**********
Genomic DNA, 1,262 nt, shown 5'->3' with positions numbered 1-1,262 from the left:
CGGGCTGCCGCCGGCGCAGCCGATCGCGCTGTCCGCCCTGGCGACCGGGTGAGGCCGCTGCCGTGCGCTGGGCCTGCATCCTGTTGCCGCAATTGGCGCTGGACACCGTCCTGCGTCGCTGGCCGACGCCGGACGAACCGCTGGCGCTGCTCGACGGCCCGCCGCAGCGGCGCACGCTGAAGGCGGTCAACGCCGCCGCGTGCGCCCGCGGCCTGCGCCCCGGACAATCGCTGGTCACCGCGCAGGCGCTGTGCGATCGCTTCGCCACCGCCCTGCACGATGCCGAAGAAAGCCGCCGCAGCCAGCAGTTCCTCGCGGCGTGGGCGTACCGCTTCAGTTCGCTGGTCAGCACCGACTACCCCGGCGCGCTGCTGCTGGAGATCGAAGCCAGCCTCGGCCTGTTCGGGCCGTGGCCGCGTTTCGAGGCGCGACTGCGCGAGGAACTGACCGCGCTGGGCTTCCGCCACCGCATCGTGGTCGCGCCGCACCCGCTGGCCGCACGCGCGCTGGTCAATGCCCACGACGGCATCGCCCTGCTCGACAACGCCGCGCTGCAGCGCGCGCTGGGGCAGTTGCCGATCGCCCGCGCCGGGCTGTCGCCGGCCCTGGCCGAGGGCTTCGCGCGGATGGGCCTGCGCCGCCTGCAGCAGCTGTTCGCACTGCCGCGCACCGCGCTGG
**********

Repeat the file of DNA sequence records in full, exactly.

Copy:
Genomic DNA, 1,262 nt, shown 5'->3' with positions numbered 1-1,262 from the left:
CGGGCTGCCGCCGGCGCAGCCGATCGCGCTGTCCGCCCTGGCGACCGGGTGAGGCCGCTGCCGTGCGCTGGGCCTGCATCCTGTTGCCGCAATTGGCGCTGGACACCGTCCTGCGTCGCTGGCCGACGCCGGACGAACCGCTGGCGCTGCTCGACGGCCCGCCGCAGCGGCGCACGCTGAAGGCGGTCAACGCCGCCGCGTGCGCCCGCGGCCTGCGCCCCGGACAATCGCTGGTCACCGCGCAGGCGCTGTGCGATCGCTTCGCCACCGCCCTGCACGATGCCGAAGAAAGCCGCCGCAGCCAGCAGTTCCTCGCGGCGTGGGCGTACCGCTTCAGTTCGCTGGTCAGCACCGACTACCCCGGCGCGCTGCTGCTGGAGATCGAAGCCAGCCTCGGCCTGTTCGGGCCGTGGCCGCGTTTCGAGGCGCGACTGCGCGAGGAACTGACCGCGCTGGGCTTCCGCCACCGCATCGTGGTCGCGCCGCACCCGCTGGCCGCACGCGCGCTGGTCAATGCCCACGACGGCATCGCCCTGCTCGACAACGCCGCGCTGCAGCGCGCGCTGGGGCAGTTGCCGATCGCCCGCGCCGGGCTGTCGCCGGCCCTGGCCGAGGGCTTCGCGCGGATGGGCCTGCGCCGCCTGCAGCAGCTGTTCGCACTGCCGCGCACCGCGCTGG